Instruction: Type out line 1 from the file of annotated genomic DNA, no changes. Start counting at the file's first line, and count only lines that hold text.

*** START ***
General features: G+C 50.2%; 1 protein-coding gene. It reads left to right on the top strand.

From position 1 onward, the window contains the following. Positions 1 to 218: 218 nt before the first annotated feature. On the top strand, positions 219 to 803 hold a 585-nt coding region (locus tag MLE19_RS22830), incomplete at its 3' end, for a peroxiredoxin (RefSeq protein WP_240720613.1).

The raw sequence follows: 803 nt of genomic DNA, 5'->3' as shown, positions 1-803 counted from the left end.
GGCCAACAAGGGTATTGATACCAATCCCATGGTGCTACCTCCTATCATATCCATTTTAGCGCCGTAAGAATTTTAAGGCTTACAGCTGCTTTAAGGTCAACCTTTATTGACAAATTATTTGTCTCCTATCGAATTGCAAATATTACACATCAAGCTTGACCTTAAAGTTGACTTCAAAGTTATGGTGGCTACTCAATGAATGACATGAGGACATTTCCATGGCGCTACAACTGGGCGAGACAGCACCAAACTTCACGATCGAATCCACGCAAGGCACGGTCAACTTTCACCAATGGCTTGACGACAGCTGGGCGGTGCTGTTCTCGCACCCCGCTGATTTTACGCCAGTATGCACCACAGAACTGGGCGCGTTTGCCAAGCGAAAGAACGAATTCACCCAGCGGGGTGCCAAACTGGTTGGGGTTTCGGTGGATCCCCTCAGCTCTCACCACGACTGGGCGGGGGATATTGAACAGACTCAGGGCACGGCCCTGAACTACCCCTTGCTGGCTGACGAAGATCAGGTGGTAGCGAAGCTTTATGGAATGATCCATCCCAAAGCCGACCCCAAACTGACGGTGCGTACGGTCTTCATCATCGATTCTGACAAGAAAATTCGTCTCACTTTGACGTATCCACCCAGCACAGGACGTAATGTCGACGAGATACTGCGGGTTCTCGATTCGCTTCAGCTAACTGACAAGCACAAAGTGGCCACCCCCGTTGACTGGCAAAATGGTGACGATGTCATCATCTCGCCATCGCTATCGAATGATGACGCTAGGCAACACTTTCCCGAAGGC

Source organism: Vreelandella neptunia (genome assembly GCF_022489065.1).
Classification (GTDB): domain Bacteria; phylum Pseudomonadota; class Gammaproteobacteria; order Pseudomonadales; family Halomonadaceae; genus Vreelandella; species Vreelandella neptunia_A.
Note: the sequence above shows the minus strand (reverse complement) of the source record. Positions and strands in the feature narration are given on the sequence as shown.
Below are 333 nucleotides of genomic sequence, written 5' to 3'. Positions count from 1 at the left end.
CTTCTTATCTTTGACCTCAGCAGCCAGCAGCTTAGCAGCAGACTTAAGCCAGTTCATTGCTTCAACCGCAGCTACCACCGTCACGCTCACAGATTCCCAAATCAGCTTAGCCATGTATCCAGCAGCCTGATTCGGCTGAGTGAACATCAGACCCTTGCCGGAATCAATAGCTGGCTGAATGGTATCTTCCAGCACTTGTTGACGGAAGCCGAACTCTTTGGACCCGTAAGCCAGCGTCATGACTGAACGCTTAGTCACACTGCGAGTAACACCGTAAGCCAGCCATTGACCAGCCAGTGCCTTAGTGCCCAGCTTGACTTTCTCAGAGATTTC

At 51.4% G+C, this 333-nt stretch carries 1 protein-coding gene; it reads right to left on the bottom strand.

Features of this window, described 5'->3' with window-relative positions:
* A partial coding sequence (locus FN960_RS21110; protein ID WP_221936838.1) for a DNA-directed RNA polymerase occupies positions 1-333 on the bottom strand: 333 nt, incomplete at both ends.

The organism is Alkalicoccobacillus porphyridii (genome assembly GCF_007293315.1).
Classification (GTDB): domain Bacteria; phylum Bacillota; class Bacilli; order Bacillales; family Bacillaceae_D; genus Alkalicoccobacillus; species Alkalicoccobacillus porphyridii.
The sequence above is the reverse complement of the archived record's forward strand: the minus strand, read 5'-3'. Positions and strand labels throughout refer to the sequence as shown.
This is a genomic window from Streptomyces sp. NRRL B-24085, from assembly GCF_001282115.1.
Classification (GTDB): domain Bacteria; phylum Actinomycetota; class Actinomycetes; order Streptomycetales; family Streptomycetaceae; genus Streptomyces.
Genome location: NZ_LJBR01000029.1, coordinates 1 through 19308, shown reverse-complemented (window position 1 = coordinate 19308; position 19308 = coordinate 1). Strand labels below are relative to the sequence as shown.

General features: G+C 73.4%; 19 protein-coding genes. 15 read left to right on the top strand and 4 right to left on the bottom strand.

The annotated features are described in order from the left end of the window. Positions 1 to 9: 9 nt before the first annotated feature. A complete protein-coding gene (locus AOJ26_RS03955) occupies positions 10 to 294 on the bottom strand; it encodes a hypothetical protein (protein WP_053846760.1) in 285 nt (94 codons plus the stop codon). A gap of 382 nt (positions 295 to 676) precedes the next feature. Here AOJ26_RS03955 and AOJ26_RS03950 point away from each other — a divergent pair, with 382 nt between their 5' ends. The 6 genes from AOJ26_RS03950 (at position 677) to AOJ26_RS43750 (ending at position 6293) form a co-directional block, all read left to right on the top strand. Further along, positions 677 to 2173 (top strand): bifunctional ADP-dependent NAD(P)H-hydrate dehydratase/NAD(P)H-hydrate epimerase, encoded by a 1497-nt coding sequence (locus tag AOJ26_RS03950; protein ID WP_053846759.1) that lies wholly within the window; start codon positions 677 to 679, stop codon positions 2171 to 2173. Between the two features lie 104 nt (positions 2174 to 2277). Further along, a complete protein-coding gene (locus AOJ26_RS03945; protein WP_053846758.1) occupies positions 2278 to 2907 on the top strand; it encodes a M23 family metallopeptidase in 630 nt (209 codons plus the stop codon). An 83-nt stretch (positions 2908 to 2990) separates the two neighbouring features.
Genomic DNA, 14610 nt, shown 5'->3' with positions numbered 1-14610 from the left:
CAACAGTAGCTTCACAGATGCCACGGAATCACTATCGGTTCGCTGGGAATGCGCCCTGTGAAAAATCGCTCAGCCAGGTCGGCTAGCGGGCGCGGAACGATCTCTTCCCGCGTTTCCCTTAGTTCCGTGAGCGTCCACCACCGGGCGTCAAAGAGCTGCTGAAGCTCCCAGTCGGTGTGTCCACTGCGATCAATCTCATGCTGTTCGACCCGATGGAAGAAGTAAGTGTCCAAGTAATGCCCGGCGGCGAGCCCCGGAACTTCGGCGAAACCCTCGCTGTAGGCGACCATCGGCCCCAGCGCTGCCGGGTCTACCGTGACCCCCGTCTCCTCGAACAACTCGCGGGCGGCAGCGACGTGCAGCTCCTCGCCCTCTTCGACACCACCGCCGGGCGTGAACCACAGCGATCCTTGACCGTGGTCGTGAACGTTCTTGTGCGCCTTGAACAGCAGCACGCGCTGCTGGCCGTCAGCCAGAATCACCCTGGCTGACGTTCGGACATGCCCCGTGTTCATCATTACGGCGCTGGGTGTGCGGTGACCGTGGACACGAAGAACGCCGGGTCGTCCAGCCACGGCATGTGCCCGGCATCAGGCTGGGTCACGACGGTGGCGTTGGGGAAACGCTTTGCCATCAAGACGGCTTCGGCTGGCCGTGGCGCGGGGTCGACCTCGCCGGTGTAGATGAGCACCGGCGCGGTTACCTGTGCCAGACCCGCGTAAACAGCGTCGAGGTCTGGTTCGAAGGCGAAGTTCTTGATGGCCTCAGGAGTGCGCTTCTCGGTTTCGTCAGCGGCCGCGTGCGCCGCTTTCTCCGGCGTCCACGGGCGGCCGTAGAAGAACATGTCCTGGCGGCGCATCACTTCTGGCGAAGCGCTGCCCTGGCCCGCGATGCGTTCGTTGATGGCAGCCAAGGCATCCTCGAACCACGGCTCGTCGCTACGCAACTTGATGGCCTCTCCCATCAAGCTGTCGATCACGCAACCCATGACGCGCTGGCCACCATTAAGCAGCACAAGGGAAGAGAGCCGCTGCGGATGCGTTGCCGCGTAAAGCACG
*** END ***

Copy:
General features: G+C 50.2%; 1 protein-coding gene. It reads left to right on the top strand.